The campus is upgrading the phone system this week. There may be service interuptions or delays placing calls to campus.
The Corporation for National and Community Service (CNCS) honored Alfred State College as a leader among institutions of higher education for its support of volunteering, service-learning, and civic engagement. Alfred State was admitted to the 2010 President’s Higher Education Community Service Honor Roll for engaging its students, faculty, and staff in meaningful service that achieves measurable results in the community.
The Corporation for National and Community Service, which has administered the Honor Roll since 2006, admitted a total of 641 colleges and universities (out of 851 applicants) for their impact on issues from literacy and neighborhood revitalization to supporting at-risk youth. Of that total, 511 were named to the Honor Roll, 114 received the recognition of Honor Roll with distinction, 11 were identified as finalists, and six received the Presidential Award.
On campuses across the country, millions of college students are engaged in innovative projects to meet local needs, often using the skills learned in classrooms. In 2009, 3.2 million college students dedicated more than 307 million hours of service to communities across the country, service valued at more than $6.4 billion. Business and law students offer tax preparation and legal services, and college student volunteers provide meals, create parks, rebuild homes after disasters, conduct job training, run senior service programs, and much more.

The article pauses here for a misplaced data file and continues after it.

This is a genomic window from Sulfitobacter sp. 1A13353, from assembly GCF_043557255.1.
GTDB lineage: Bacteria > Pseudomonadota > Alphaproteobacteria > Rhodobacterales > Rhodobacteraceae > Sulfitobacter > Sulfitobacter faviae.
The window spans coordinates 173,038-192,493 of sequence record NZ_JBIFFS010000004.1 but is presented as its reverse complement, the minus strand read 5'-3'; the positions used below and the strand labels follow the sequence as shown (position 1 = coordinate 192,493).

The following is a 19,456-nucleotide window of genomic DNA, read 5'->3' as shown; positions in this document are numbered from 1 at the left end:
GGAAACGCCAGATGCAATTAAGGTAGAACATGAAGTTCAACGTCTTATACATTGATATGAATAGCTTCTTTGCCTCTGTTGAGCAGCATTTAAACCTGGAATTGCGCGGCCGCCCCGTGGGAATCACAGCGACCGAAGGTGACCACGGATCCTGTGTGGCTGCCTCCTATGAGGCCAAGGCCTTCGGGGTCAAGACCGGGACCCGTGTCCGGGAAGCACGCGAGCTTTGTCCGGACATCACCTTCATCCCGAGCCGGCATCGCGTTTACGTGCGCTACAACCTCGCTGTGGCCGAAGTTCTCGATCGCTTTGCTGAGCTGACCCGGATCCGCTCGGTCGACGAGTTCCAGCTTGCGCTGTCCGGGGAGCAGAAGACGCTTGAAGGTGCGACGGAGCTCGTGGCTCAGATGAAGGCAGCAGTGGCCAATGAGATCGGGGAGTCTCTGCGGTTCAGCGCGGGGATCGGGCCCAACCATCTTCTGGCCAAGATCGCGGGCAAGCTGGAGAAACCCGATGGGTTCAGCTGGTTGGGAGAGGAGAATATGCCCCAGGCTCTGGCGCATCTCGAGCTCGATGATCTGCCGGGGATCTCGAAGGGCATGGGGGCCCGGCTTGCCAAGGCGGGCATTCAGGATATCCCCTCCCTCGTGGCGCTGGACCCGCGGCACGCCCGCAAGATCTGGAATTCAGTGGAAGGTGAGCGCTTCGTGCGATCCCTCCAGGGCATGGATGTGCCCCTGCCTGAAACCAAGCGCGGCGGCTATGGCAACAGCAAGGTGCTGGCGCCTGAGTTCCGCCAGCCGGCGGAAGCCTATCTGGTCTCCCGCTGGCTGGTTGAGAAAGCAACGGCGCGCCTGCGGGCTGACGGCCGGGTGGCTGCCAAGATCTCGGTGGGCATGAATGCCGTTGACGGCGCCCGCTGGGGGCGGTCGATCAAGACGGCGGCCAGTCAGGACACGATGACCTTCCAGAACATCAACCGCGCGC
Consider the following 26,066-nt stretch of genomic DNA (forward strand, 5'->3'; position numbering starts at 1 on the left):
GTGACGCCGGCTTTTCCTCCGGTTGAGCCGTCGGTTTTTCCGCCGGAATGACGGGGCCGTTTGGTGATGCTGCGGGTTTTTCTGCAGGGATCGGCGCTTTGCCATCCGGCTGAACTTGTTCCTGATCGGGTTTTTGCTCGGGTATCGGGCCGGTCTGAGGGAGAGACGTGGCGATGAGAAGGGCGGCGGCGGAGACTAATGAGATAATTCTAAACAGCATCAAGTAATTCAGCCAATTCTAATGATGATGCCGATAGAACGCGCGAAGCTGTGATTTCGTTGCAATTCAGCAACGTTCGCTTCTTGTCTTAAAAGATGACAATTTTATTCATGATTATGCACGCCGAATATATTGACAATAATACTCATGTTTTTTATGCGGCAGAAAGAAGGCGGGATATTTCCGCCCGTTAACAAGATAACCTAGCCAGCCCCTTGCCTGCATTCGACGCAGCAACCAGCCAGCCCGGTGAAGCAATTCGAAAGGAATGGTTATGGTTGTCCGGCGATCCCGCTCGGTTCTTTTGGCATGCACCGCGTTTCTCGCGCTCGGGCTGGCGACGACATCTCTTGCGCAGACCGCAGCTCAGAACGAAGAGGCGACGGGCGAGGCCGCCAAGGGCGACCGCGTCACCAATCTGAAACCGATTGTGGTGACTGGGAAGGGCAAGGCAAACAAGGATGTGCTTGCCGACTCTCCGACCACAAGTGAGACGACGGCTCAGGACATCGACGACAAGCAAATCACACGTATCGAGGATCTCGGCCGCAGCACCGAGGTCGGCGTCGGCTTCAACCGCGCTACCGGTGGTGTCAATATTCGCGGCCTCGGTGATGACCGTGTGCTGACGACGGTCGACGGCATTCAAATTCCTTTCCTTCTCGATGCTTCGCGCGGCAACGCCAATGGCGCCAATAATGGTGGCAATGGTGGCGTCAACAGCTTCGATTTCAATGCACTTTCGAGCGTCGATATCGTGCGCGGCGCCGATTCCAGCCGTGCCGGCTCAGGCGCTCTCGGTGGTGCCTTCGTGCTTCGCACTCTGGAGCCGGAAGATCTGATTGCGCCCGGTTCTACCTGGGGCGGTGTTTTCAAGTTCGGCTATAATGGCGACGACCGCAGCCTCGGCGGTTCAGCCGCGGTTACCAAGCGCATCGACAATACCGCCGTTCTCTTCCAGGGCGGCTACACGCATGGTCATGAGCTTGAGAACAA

Honorees are chosen based on a series of selection factors, including the scope and innovation of service projects, the extent to which service-learning is embedded in the curriculum, the school’s commitment to long-term campus-community partnerships, and measurable community outcomes as a result of service.
"More students will be going into the world with a commitment to public service and the knowledge that they can make a difference in their communities and their own lives through service to others, thanks to the leadership of these institutions," said Patrick A. Corvington, chief executive officer of CNCS. “Congratulations to Alfred State and its students for their dedication to service and commitment to improving their local communities.”
Alfred State College President Dr. John M. Anderson also expressed his pride in the college’s students, faculty, and staff: “We are pleased and proud to have been named to the President’s Honor Roll for Community Service for the second consecutive year,” he said. “This recognition lets our students, faculty, and staff know that their contributions matter.